An anti-immigrant demonstration in Hamburg was shouted down by thousands of people protesting against xenophobia. Several other German cities have seen protests against racism and far-right violence in recent days.
Nearly 10,000 people crammed the streets of Hamburg on Wednesday evening to protest against a demonstration organized by far-right extremists.
Some 178 people attended the "Merkel must go" demonstration in the city's central Gänsemarkt square, waving anti-immigrant and anti-refugee banners and calling German Chancellor Angela Merkel a "traitor."
The protest was drowned out, however, by thousands of counterdemonstrators holding "Refugees are welcome" banners and posters hailing diversity and decrying right-wing rhetoric.
Some 1,000 police officers were deployed to separate the demonstrating groups. Hamburg police said in a statement that although the protests were largely peaceful, there were a few clashes reported.
Police used a water cannon on counterprotesters after they began throwing objects at officers. A journalist was also injured after being hit by a rock, but police did not say which side threw the stone. One participant in the right-wing demonstration was attacked and injured after leaving the "Merkel must go" demonstration.
Ties to AfD
According to Hamburg's Office for the Protection of the Constitution, the city-state's internal security agency, Wednesday's demonstration was organized by members of the right-wing scene who also have ties to the far-right Alternative for Germany (AfD) political party.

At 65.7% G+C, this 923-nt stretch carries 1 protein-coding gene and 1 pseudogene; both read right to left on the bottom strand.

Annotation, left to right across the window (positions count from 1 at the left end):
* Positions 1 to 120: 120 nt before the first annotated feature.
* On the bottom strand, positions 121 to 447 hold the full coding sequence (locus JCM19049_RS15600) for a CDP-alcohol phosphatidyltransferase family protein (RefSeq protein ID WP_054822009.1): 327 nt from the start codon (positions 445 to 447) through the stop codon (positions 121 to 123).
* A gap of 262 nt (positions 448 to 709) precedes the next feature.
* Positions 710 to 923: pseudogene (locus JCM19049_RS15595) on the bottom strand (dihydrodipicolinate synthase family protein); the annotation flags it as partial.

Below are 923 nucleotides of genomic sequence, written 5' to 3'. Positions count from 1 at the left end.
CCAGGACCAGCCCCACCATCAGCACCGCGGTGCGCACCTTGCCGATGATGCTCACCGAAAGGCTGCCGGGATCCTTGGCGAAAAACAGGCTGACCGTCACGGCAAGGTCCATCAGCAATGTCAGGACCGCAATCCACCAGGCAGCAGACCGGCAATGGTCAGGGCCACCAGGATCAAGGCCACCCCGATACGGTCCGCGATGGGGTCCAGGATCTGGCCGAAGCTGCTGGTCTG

Siegfried Däbritz, a top member of the anti-Islam, anti-immigrant PEGIDA group, spoke at the right-wing protest along with Dennis Augustin, who is listed as the AfD's spokesman for the northern German state of Mecklenburg-Western Pomerania.
It was the first "Merkel must go" demonstration to occur in recent weeks, after the group held several regular demonstrations earlier this year.
Wednesday's protests follow on the heels of nationwide protests against far-right groups and racism in light of the violent demonstrations in the eastern German city of Chemnitz.
Right-wing protests — that were also attended by neo-Nazis and AfD politicians — broke out in Chemnitz after a 35-year-old German man was stabbed to death on August 26, for which two men, thought to be an Iraqi and a Syrian, were arrested.
A concert in Chemnitz on Monday against racism and far-right violence called "Wir sind mehr" or "We are more than this," drew an estimated 65,000 people to the city, dwarfing the right-wing protests held last week.
rs/sms (AFP, dpa)